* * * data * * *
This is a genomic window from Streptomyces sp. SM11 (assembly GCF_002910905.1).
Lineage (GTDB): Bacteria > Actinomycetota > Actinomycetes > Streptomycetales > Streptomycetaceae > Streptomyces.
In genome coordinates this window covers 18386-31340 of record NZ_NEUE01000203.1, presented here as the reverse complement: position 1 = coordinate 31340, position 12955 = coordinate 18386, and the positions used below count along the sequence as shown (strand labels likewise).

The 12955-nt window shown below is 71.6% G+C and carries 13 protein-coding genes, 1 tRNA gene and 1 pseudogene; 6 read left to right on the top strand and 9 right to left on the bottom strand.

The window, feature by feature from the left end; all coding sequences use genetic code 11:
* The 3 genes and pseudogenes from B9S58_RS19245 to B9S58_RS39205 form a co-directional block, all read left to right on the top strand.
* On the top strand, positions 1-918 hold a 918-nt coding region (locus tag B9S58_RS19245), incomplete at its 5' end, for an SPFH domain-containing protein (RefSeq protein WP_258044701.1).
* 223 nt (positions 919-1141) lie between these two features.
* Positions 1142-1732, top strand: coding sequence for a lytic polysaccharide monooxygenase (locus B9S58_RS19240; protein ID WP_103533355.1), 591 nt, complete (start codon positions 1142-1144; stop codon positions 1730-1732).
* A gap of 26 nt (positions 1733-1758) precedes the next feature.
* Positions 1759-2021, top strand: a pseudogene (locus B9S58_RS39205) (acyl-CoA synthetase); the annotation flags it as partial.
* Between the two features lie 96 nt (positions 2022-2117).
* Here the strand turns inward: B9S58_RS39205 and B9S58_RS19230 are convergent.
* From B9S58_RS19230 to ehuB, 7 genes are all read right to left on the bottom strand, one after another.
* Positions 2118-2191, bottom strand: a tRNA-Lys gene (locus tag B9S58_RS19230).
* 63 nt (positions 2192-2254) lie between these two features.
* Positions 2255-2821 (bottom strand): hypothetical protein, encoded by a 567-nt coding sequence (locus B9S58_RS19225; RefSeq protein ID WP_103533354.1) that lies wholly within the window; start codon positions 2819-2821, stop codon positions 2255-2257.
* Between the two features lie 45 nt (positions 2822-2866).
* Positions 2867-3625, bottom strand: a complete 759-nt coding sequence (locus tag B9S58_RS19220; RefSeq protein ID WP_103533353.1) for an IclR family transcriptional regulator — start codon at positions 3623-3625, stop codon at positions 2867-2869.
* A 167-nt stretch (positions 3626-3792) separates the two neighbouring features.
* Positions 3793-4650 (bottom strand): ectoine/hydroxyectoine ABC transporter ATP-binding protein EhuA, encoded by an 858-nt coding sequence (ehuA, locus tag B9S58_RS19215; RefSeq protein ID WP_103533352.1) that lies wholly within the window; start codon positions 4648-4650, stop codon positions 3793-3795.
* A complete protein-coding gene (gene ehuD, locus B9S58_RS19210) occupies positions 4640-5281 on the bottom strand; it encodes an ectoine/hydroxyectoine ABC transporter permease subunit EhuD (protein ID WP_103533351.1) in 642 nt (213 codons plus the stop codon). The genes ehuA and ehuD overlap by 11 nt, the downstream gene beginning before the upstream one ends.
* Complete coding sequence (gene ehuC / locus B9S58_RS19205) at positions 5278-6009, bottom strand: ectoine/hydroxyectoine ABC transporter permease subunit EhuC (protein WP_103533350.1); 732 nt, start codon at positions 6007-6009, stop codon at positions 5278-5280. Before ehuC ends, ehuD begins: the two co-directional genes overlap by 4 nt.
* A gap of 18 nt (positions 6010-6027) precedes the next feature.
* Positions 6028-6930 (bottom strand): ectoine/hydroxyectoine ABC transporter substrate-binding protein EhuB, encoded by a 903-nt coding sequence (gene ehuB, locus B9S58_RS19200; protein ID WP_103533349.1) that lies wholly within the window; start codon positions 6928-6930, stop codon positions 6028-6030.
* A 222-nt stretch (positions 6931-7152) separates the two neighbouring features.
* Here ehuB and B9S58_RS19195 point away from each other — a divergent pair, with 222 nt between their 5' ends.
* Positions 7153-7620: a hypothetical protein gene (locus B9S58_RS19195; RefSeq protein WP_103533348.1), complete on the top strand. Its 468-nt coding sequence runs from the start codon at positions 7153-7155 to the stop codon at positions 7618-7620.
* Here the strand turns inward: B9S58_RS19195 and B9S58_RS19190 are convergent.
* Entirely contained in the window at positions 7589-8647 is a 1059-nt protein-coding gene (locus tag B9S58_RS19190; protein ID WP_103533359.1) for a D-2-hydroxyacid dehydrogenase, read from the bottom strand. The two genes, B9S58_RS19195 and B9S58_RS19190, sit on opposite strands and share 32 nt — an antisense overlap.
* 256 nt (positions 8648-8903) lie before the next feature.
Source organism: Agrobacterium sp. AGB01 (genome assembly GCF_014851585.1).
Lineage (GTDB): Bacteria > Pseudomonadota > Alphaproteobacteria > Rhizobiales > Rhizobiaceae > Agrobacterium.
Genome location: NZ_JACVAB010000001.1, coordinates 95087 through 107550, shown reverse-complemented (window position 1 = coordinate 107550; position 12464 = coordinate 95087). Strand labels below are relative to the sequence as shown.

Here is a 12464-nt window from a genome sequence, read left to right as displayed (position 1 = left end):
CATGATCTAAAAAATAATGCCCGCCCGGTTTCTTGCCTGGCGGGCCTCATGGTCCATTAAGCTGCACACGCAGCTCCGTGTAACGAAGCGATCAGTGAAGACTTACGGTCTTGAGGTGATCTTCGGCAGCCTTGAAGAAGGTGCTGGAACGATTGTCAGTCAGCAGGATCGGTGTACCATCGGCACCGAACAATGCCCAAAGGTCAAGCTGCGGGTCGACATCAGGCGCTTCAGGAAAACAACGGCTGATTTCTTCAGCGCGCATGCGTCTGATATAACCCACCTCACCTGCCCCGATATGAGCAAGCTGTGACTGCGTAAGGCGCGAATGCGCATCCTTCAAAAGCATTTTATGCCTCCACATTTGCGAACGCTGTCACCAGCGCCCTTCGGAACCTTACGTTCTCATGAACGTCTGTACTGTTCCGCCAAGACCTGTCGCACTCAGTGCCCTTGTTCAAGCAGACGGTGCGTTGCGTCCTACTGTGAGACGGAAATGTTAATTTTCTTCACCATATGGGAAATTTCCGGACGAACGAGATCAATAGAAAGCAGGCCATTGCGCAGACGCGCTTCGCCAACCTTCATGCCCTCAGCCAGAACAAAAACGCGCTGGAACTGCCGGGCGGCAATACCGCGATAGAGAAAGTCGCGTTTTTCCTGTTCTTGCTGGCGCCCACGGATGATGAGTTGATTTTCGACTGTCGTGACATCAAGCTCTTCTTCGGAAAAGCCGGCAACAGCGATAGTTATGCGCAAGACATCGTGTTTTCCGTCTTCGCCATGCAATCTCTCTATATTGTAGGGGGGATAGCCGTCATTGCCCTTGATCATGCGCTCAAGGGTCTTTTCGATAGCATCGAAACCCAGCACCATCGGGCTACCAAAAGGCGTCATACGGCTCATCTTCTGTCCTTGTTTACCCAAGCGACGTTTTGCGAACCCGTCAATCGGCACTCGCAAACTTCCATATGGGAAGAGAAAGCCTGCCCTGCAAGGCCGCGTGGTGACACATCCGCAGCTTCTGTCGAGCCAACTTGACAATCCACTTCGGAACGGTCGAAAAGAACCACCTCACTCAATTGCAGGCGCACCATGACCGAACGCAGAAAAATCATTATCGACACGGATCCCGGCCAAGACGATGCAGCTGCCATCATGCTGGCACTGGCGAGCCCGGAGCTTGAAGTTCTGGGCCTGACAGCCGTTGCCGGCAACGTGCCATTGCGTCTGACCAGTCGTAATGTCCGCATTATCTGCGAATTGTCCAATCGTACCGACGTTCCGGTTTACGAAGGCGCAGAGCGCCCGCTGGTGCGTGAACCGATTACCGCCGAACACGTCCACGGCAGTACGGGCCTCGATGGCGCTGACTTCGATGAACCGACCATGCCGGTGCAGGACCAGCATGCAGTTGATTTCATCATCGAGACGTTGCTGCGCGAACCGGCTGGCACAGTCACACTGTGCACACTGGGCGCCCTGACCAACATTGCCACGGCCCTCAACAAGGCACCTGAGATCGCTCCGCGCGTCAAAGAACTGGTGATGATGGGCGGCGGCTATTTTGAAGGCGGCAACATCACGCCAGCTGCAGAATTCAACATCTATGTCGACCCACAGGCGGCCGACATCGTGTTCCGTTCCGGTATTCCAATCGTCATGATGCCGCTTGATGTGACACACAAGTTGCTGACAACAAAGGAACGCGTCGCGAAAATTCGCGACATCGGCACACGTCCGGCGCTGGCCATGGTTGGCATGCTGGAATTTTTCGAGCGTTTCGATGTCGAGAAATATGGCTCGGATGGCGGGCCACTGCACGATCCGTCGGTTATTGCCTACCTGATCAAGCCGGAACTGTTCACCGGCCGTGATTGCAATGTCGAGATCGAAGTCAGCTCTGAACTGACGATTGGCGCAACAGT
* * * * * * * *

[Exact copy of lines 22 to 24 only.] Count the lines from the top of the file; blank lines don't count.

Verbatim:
* A complete protein-coding gene (gene ehuD, locus B9S58_RS19210) occupies positions 4640-5281 on the bottom strand; it encodes an ectoine/hydroxyectoine ABC transporter permease subunit EhuD (protein ID WP_103533351.1) in 642 nt (213 codons plus the stop codon). The genes ehuA and ehuD overlap by 11 nt, the downstream gene beginning before the upstream one ends.
* Complete coding sequence (gene ehuC / locus B9S58_RS19205) at positions 5278-6009, bottom strand: ectoine/hydroxyectoine ABC transporter permease subunit EhuC (protein WP_103533350.1); 732 nt, start codon at positions 6007-6009, stop codon at positions 5278-5280. Before ehuC ends, ehuD begins: the two co-directional genes overlap by 4 nt.
* A gap of 18 nt (positions 6010-6027) precedes the next feature.